Harold Gay Stalnaker
First Lieutenant, United States Army Air Forces
First Lieutenant, U.S. Army Air Forces
366th Fighter Squadron, 358th Fighter Group
Entered the Service from: West Virginia
Died: December 23, 1944
Missing in Action or Buried at Sea
Tablets of the Missing at Luxembourg American Cemetery
Luxembourg City, Luxembourg
Awards: Distinguished Flying Cross, Air Medal with 13 Oak Leaf Clusters, Purple Heart
59 years after Spencer pilot's ill-fated mission, he's getting a proper burial
Courtesy of the Daily Mail
Wednesday May 05, 2004
When Lieutenant Harold Gay Stalnaker lowered himself into the cockpit of his P-47 Thunderbolt for a mission over Germany on December 23, 1944, he was likely thinking of home.
Stalnaker wasn’t supposed to lead the mission on the cold, gray day. He and two other pilots in the 366th Fighter Squadron had been given a 72-hour pass to Paris, about 200 miles from their base in Toul, in Northeast France.
Stalnaker turned down the leave. He had flown more than 90 missions and was eager to reach the 100-mission mark so he could return to Spencer and marry his fiancee, Emelene Waldeck.
He didn’t know military officials were about to raise the total missions needed to complete a tour to 125.
This mission was his last. Returning from the run, another P-47 pulled within 200 yards of Stalnaker’s aircraft and, mistaking it, shot the 21-year-old pilot’s aircraft. His plane went into a vertical dive, crashing nose-first in a field outside of Kehlen, a small town in Luxembourg.
Lieutenant Dominic Coppolino, Stalnaker’s wingman, downed the other plane.
“We joked that the type of missions we were flying was like playing Russian roulette,” said squadron mate Elmer Brown. “Sooner or later, you were going to get killed.”
“The Secretary of War desires me to express his deep regret that your son First Lieutenant Harold G. Stalnaker has been reported missing in action,” read the telegraph sent to Stalnaker’s mother, Gay.
“Two Roane boys war casualties,” declared the headline in the local newspaper.
But Stalnaker would return home one day. Fifty-nine years after the ill-fated mission, he is to have a burial with full military honors this Friday at Arlington National Cemetery.
In Kehlen, the villagers heard the dogfight and the crash. After the fire was extinguished, they buried Stalnaker beside his plane.
That might have been his final resting place. American investigators determined Stalnaker’s remains were unrecoverable, and his name was placed on the Wall of the Missing at Luxembourg Cemetery.
Then, in 1991, local workers discovered remnants of the plane while digging a sewer line. Raymond Hoffman, an amateur archeologist, excavated the plane, salvaging as much as he could. The engine of the “Jug” was sent to the Battle of the Bulge Museum.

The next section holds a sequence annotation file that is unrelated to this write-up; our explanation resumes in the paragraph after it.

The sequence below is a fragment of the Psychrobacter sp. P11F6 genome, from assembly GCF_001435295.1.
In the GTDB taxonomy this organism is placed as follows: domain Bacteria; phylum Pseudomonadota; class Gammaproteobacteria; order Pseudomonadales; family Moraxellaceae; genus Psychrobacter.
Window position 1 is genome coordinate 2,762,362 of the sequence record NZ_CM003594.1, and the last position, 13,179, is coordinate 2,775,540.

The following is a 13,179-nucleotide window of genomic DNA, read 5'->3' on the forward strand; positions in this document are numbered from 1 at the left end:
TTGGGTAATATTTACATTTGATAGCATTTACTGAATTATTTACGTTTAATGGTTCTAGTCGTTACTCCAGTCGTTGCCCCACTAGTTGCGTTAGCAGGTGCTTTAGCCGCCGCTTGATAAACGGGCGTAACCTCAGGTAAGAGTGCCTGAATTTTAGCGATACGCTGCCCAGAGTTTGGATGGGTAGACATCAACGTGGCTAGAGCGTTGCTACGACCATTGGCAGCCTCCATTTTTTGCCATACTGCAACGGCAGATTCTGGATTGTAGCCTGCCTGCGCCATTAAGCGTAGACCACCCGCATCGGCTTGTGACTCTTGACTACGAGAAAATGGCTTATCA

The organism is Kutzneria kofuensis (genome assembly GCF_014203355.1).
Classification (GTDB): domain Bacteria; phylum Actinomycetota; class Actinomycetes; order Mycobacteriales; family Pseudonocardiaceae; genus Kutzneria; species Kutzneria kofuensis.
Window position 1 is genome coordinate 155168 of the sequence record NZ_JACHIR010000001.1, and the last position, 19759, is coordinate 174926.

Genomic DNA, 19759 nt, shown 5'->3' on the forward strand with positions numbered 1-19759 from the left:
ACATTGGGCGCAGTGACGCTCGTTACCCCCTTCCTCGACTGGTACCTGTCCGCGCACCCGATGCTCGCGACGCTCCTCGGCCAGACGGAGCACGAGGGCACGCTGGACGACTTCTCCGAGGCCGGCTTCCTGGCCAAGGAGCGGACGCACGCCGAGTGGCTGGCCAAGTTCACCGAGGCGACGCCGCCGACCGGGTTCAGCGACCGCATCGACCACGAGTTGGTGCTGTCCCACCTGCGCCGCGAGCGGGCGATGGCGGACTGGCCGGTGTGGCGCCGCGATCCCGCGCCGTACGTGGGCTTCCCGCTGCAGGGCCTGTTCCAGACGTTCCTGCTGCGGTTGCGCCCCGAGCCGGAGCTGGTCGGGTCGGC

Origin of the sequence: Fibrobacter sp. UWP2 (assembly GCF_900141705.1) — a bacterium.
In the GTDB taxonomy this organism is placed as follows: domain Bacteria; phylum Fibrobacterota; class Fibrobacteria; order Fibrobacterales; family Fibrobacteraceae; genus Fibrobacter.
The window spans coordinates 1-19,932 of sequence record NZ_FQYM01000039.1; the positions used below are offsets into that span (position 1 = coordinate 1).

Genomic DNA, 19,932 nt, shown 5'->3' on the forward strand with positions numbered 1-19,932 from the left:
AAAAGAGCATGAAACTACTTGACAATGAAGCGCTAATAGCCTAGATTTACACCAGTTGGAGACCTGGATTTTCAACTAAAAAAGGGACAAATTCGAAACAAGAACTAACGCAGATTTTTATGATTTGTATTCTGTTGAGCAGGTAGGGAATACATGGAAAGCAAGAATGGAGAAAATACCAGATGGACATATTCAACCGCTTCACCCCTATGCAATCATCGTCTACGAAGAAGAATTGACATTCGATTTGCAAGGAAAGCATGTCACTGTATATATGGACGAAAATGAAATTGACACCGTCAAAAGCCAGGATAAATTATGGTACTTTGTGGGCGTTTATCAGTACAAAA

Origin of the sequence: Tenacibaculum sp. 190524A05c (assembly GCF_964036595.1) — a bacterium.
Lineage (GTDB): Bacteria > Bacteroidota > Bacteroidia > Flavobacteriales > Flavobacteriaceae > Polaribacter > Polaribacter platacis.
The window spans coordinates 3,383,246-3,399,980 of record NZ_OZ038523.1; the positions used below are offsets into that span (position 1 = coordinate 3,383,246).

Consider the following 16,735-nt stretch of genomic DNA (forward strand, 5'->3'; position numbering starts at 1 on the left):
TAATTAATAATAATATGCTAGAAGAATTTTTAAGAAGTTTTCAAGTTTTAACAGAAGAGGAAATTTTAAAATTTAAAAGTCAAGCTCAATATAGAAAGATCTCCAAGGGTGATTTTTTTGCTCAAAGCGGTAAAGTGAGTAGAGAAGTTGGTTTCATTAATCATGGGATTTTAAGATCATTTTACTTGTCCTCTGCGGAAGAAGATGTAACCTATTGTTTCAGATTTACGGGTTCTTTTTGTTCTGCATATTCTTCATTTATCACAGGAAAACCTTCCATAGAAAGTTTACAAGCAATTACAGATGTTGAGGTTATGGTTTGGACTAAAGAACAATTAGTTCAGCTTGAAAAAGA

But for more than a decade no one knew who had flown the plane.
An adjutant with the Luxembourg Army, John Derneden, is a World War II history buff who spends his weekends trying to identify and help repatriate fallen soldiers. Over the years he has located 280 sites.
After conducting research, Derneden contacted the U.S. Central Identification Laboratory in Hawaii, which has the task of identifying the remains of missing service members.
As carefully as an archeologist disinterring ancient Egyptian ruins, the American team exhumed Stalnaker’s remains.
And then it contacted his closest living relative, nephew Charlie Stalnaker.
Charlie Stalnaker, 55, was born four years after friendly fire claimed his uncle over Luxembourg. His father, since deceased, was Harold Stalnaker’s younger brother, Charles.
Growing up in Charleston, Charlie Stalnaker heard little about his uncle. “He was a myth, a hero who no one ever wanted to talk about,” he said.
Then last fall the telephone rang in Charlie Stalnaker’s Orange County, California, home. Harold Stalnaker had been found.
For Charlie Stalnaker, the identification of his uncle’s remains has set off an entire series of events he never anticipated.
In late December, nearly 59 years to the day after his uncle’s death, he and wife Cindy visited Kehlen, where they were feted by the local townspeople. Hoffman, who will travel to the United States for the first time for Stalnaker’s service, presented them with a carefully cleaned engine valve from the plane. Residents gave them two albums of photographs, illustrating the site’s excavation.
“We remain deeply thankful to those brave soldiers like your Uncle Harold and hold their memory in the highest possible esteem,” then-mayor Joseph Halsdorf told Charlie Stalnaker.
On a cold, overcast day, much like that one six decades earlier, Charlie Stalnaker ventured to the spot where his uncle died.
“For nearly 59 years, Uncle Harold had been a memory with no emotion associated,” he said. “And then I formed an emotional attachment. . ..
“I felt he needed to come home.”
The woman Stalnaker was trying to get home to, dark-haired Emelene Waldeck, never learned he had been found. She passed away about a year before his remains were identified.
Charlie Stalnaker had been searching for his uncle’s fiancee so he could tell her the news and said he regretted he was never able to do so.
“I just missed out,” Stalnaker said.
After Waldeck died, her daughter, Kimberly McKown-Strait, found a packet of more than 100 letters Stalnaker had written to her, beginning when he enlisted and was sent to Army Air Forces Advanced Flying School in Texas.
“So off I go into the wild blue yonder — I’ve put my dreams into this sky,” Stalnaker wrote.
“Wish me luck, Em, for my luck I hope will be our luck.”
Stalnaker will be buried with full military
honors at 1 p.m. Friday at the Fort Myer Chapel at Arlington National Cemetery.
An informal visitation will take place the previous evening. In lieu of
flowers, the Stalnaker family is asking donations be made to the restoration
of a P-47 at Peterson Air and Space Museum in Colorado. More information
is available at www.cstalnaker.com.